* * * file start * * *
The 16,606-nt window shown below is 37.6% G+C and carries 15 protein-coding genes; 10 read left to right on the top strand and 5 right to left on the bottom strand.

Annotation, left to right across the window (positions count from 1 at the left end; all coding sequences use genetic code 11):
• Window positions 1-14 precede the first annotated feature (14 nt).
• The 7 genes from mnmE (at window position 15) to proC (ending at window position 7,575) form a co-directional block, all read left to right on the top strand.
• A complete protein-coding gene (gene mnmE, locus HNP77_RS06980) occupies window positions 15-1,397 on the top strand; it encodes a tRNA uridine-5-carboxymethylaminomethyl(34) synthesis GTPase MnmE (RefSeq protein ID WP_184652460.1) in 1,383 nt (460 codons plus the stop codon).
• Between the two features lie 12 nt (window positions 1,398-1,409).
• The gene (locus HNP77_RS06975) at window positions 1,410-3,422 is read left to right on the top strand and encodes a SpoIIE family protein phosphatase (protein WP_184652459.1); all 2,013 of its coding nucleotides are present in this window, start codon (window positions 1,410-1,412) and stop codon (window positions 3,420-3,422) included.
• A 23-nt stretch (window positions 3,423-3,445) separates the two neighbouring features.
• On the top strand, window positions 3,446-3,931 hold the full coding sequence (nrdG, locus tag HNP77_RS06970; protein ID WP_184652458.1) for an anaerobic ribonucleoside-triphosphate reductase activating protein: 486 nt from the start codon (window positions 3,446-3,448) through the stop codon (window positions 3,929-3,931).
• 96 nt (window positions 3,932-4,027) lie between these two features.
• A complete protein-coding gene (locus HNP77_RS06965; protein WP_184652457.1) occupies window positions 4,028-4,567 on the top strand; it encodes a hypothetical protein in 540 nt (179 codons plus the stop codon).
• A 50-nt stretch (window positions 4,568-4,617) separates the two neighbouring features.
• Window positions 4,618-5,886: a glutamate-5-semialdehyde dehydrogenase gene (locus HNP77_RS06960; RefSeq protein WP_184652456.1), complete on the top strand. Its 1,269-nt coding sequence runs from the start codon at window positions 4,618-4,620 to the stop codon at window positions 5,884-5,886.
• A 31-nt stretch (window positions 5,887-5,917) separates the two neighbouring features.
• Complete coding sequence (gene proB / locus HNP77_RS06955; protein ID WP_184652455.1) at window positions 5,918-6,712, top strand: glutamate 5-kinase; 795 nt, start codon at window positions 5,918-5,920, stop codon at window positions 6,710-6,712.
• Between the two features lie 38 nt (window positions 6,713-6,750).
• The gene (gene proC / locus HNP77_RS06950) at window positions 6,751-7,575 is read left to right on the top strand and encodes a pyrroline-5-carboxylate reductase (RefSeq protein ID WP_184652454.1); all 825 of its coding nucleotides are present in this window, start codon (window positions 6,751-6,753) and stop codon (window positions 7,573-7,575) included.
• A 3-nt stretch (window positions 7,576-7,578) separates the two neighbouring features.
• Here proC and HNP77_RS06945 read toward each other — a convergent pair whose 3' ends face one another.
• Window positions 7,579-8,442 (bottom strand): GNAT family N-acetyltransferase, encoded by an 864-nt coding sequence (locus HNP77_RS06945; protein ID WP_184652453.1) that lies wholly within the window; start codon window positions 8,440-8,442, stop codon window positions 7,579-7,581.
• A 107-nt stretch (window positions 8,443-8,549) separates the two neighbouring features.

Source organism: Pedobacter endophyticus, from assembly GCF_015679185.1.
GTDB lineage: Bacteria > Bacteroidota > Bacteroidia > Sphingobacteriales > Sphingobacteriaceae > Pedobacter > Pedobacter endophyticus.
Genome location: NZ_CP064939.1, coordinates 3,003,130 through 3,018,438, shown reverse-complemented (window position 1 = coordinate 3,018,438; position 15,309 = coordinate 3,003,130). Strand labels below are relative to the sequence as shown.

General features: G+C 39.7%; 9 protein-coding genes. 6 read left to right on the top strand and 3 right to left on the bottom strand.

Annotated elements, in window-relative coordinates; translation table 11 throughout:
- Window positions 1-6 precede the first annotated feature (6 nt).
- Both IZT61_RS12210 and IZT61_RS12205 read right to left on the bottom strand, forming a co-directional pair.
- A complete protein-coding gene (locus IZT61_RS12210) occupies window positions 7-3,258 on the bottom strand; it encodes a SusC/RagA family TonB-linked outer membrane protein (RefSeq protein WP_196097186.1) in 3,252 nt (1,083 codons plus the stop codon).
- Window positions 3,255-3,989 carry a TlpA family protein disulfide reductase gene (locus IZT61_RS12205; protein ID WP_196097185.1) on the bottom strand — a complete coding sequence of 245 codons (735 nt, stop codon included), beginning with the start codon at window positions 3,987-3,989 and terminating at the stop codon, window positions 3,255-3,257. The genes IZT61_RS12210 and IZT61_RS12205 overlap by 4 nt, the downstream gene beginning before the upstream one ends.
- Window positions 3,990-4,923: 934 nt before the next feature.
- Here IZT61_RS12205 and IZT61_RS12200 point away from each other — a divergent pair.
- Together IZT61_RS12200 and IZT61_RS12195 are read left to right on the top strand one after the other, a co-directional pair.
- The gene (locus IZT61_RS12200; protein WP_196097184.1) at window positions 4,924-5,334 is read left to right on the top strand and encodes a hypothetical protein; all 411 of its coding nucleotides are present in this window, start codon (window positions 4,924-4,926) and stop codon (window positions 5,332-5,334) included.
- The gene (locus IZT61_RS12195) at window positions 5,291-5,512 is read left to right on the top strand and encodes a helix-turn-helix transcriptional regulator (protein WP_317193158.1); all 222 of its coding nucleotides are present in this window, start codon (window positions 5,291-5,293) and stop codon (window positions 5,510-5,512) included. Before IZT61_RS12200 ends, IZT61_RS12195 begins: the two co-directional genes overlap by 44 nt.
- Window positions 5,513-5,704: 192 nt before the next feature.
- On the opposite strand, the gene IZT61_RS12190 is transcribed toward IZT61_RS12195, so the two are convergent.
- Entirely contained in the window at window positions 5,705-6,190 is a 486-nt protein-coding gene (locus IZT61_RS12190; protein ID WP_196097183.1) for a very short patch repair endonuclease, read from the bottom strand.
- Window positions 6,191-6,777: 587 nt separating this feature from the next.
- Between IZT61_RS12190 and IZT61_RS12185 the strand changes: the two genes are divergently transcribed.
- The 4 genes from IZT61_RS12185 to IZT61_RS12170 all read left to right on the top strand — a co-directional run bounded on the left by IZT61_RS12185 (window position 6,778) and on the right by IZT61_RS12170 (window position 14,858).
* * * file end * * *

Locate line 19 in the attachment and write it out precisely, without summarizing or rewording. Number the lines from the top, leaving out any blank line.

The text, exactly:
• Here proC and HNP77_RS06945 read toward each other — a convergent pair whose 3' ends face one another.